Twelve years ago, as a young female teacher, I was working in a mainstream secondary school. I loved my job and the young people I had the pleasure to work with. Then Ben arrived and was placed in my class. Ben was every teacher’s nightmare and he was removed from lessons on a daily basis for disrespectful, negative, attention-seeking behaviour towards pupils and staff. We were told that he had been in and out of care throughout his early years, but we knew very little else.
After only a very short time at the school, he was facing permanent exclusion for hitting a teacher during a classroom fight. He was aiming at another pupil, but missed and punched the teacher in the face. Yes, that teacher was me.
He broke my nose – I still have a bump as a reminder. I was angry, but it also scared me. It had knocked my confidence and I felt intimidated. I was young and this was not what I had expected in the first term of my new career. I left that day unsure if I would ever return to the school or the classroom again.
I came in a couple of days later for a meeting to discuss how to move forward. I went into that meeting fully intending to say that I wanted Ben removed from the school or else I would not return. I wanted him permanently excluded.
The boy behind the bravado
Then a social worker told me about Ben. They told me about his life and how he had been abused from a young age. Although the information provided was minimal, and gave me only a brief insight into the suffering this child had experienced, it was enough to give me the opportunity to begin rethinking my decision. I now realise the information I received that day was the tip of a very large iceberg in Ben’s life. It was also a turning point in mine.
I was told that Ben really wanted to apologise and had written me a letter. In this letter, he explained that he struggled to control his anger, but he really wanted to. He knew he needed to change and said that I was his favourite teacher and he was really sorry. Something inside me knew Ben meant what he had said. I could see that inside that cocky teenager there was still a frightened little boy who needed someone to believe and trust in him.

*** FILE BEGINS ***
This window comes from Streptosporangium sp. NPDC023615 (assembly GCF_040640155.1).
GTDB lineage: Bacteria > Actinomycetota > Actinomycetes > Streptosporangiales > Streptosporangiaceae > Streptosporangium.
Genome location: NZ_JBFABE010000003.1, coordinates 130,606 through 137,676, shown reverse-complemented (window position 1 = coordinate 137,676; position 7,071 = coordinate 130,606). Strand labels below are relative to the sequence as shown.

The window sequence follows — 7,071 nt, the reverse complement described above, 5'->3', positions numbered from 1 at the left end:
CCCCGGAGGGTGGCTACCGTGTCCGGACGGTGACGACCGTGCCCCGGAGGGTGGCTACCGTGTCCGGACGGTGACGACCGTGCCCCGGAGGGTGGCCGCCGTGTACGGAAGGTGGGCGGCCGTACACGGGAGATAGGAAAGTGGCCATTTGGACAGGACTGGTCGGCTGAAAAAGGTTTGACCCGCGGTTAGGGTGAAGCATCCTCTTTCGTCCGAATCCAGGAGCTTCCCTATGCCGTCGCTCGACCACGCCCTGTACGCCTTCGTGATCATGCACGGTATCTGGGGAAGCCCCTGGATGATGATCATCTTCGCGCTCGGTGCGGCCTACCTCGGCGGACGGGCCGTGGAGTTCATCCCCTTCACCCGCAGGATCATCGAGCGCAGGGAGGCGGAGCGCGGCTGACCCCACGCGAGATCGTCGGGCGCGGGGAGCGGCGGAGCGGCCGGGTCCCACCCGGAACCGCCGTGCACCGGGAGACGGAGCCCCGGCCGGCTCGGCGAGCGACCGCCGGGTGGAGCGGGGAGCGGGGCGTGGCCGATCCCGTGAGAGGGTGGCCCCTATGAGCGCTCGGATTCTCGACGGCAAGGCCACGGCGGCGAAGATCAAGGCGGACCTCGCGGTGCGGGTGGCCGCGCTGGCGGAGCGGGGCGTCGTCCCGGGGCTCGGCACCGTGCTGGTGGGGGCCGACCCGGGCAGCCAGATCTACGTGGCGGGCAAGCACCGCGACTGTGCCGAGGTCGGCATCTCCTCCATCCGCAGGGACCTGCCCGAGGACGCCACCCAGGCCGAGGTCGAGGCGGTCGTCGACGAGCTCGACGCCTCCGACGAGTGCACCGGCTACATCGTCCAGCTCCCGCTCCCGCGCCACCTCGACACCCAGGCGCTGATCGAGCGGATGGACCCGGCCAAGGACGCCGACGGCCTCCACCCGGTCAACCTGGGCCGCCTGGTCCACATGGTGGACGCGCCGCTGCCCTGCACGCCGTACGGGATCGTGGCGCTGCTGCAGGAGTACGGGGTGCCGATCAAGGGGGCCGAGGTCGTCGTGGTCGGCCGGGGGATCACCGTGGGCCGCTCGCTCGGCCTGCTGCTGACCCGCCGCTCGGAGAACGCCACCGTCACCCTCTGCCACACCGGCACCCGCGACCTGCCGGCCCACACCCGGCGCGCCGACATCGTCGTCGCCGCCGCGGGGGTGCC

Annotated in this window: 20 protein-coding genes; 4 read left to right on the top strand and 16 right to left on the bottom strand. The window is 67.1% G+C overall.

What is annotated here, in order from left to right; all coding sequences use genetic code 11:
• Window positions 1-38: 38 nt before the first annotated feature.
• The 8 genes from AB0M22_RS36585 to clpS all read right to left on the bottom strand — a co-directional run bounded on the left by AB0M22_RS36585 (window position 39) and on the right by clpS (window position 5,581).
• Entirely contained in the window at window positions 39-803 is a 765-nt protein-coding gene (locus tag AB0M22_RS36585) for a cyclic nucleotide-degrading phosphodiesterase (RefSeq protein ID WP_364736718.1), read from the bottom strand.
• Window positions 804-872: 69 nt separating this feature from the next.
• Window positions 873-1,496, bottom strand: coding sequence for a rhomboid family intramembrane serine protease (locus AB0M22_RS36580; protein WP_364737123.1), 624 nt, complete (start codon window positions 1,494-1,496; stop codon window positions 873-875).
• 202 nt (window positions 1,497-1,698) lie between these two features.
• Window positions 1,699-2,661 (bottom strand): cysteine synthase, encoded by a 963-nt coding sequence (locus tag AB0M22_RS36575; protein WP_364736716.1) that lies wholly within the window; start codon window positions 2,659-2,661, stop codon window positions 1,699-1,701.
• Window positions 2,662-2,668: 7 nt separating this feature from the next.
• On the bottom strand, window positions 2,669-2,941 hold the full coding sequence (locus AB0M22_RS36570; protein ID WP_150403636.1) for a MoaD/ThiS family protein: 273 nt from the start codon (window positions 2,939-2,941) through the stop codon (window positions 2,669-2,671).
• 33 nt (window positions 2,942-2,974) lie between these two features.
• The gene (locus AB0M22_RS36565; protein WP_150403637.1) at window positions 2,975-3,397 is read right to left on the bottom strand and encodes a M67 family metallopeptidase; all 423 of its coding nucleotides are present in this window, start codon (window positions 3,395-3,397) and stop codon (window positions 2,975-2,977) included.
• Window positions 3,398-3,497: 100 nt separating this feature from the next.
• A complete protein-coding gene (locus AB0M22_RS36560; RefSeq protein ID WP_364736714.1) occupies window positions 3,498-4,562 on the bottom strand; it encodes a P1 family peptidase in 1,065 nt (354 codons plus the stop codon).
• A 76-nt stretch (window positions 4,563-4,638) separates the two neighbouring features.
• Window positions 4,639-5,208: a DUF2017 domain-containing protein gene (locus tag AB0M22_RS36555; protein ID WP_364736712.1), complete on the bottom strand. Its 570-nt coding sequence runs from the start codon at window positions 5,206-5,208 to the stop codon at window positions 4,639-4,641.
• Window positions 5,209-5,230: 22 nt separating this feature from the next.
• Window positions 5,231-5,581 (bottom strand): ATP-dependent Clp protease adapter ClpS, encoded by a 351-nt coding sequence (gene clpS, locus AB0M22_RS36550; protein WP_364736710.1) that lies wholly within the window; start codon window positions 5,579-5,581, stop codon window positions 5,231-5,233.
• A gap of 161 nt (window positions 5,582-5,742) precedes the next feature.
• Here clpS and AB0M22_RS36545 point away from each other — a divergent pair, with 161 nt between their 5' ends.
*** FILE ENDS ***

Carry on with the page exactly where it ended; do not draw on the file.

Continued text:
The next week, I returned to teach that class. Ben was welcomed back a few weeks later after a period of exclusion. I never experienced a problem with Ben again. In fact, he became my star pupil. That is not to say he was the same for every member of staff, but we gradually developed a strong professional working relationship. He went as far as telling me that I was the only adult he trusted. This felt like a big responsibility but also a great honour.
Then, suddenly, his behaviour changed. He told me a devastating story and asked me for help. I explained that I needed to speak to the safeguarding officer to make sure he was safe. That evening, I left Ben with social workers; he was in tears. I drove home, also in tears. He did not return to school.
Social workers explained that he had been moved out of the area. I asked if I could contact him to say goodbye, or at least send him a letter I had written. This request was denied. I felt like I had let him down and abandoned him when he needed me the most.
At that point, I did not completely understand why the social worker was so against me saying goodbye to Ben. I thought she was being awkward and obstructive. I now realise it was because Ben would have been placed at further risk had I contacted him and I understand completely why they had said no.
Five years later, I was teaching in a provision for Neet (not in employment, education or training) young people and Ben’s name appeared on my caseload. I went to the meeting to discuss supporting him. Something had made me keep the letter I had written all those years ago and I now had the opportunity to give it to him. We worked together again and I helped him to get an apprenticeship. He is now a plumber, and has a partner and a young baby.
I have been a social worker for four years. I made the decision to study for an MA in social work because, while teaching, I found I often became frustrated by the actions and decisions of social workers who supported the young people I was working with – young people like Ben. I wanted to understand the other side of the story, to see what happened outside my control as a teacher.
I can now reflect on the frustrations I experienced and realise that I was completely wrong to feel the way I often felt as a teacher. Social workers do a very challenging job and if I'd had a greater insight into the role of the social worker while I was teaching, then I would have been much better equipped to work with young people and understand how and why a particular decision was made or action taken. Now I want to give other teachers that insight.
Each week, I am going to give you a glimpse into the world of being a social worker and my work in schools. My aim in doing this is to provide colleagues in education with details of the work we undertake. I want to explain the challenges along the way that can sometimes make this difficult to achieve. I want teachers to really understand what it is like to walk in a social worker's shoes.
This is the first blog in a weekly series by a social worker who works exclusively with schools. All names have been changed, as have some details of the story, to protect the student's anonymity